The Eleanor Roosevelt Papers, Digital Edition > My Day
FEBRUARY 14, 1951
HYDE PARK, Tuesday—I have just received a letter that puts the case of some of our unfortunate citizens so clearly that I am going to quote it:
"My case is this: Mother is an invalid and receives her old-age grant of $50 a month (which is what is allowed in the state where they live). She requires my constant attention. We are both deaf and I am a cripple, unemployable. We live alone. She is seventy-six and I am forty. In our poverty circumstances I'm on state relief allotment. Because mother needs a special diet, three years ago I received $43 relief for her care, but health and welfare gradually reduced this allocation as inflation prices rose, till now I am very desperate on a pittance of $7 a month, relief.
"The social worker apologizes, saying they are very short of funds and sorry they cannot be better providers. With mother's and my joint total income of $57 a month...we have no electric, no radio, no gas, no car, no insurance, no steaks, no milk, no bacon and eggs. Very few friends, neither. We freeze when it is cold and go hungry sometimes. Forced to pick up garbage to survive, yes, here in big rich America.
"I have this typewriter a friend gave me and do you know what? I am writing to you with soot. I take old ribbons and revive them by treating them with a mixture of soot from my stove and few drops of fuel oil. It is an odd, messy procedure which I invented myself... you may quote me if you wish.
"I am sure there are many more Americans struggling like mother and I on barest nothing, but they are too proud or ignorant to speak up. No way for them to go on strike."
It doesn't matter what state or city this happens in. These are the people who suffer when prices go up and welfare comes down. Almost similar conditions exist when wages do not keep pace with the cost of living.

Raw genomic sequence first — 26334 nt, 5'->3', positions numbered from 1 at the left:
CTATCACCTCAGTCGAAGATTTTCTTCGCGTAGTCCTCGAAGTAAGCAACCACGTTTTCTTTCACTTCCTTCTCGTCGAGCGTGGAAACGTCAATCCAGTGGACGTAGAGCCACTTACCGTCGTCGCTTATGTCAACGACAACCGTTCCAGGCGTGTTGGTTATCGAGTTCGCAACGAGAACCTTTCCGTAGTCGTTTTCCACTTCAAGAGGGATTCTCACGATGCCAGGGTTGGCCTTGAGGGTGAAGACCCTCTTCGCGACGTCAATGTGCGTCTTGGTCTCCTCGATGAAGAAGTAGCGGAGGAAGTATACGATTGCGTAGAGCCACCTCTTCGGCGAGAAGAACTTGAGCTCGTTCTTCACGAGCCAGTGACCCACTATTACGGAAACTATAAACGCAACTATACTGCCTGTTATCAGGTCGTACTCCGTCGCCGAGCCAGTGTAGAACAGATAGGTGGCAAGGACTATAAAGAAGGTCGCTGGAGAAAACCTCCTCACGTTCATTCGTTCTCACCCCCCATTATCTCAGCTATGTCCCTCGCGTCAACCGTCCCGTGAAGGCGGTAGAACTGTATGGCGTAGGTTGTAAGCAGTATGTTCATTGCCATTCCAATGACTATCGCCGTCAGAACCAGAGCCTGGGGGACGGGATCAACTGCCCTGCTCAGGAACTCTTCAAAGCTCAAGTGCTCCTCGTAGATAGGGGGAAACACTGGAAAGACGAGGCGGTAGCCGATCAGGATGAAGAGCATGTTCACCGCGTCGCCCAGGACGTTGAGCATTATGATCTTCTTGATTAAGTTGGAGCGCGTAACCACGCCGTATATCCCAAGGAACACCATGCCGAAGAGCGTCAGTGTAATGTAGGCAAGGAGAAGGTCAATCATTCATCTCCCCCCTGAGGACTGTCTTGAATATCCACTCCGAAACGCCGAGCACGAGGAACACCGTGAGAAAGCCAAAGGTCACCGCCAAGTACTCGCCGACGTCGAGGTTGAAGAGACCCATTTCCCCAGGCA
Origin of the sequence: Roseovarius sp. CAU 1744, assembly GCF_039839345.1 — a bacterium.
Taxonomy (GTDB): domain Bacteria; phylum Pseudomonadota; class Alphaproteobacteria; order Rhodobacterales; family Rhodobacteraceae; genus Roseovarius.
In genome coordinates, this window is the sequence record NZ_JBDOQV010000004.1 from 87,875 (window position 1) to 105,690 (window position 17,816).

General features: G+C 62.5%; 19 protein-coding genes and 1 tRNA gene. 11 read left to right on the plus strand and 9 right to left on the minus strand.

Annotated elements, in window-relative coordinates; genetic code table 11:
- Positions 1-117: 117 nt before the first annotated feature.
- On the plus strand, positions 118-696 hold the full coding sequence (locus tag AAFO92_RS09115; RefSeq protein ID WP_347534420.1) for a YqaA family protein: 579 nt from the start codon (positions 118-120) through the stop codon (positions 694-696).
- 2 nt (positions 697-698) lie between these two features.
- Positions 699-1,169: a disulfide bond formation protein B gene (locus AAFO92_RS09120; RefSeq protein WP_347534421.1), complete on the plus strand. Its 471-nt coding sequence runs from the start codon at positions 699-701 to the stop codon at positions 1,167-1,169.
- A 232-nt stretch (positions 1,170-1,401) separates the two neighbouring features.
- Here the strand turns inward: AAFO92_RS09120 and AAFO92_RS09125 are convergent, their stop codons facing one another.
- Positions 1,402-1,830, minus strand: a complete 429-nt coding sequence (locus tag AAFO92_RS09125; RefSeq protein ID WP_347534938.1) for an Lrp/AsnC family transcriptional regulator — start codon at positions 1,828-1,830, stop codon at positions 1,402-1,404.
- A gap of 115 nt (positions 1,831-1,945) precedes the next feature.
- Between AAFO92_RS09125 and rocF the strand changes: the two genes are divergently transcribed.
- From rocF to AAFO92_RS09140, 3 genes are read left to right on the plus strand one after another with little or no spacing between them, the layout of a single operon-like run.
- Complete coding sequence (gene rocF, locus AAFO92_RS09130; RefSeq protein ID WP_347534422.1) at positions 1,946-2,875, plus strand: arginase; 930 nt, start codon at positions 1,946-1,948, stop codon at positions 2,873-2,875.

In this case there is no one to be a wage earner. And if this crippled woman of forty could be found employable she might not earn much more than she gets on relief. States, cities, and industry have not yet begun to cooperate fully so as to give real consideration to the difficulties of people usually classed as unemployables, yet who might be able to do something if they were trained and fitted to a job.
There is another group of people that has a hard time and gets extremely little attention. Their plight was drawn to my attention by Mrs. R.G. Gales of Los Angeles. She wants to know why there is not more thought given to the rehabilitation of epileptics. Many of them would be able to work at certain occupations if they were under proper medical care. In Los Angeles a group has been formed to provide an apartment where they have consultative services, which practically means an advisory clinic. There they also meet and discuss their problems and have speakers to address them. Mrs. Gales says that in many cases much is being done for other handicapped people, but the epileptics have been given very little attention.
(WORLD COPYRIGHT, 1951, BY UNITED FEATURE SYNDICATE, INC.; REPRODUCTION IN WHOLE OR IN PART PROHIBITED.)
About this document
My Day by Eleanor Roosevelt, February 14, 1951
Digital edition created by The Eleanor Roosevelt Papers Project The George Washington University 312 Academic Building 2100 Foxhall Road, NW Washington, DC 20007
- Brick, Christopher (Editor)
- Regenhardt, Christy (Associate Editor)
- Black, Allida M. (Editor)
- Binker, Mary Jo (Associate Editor)
- Alhambra, Christopher C. (Electronic Text Editor)
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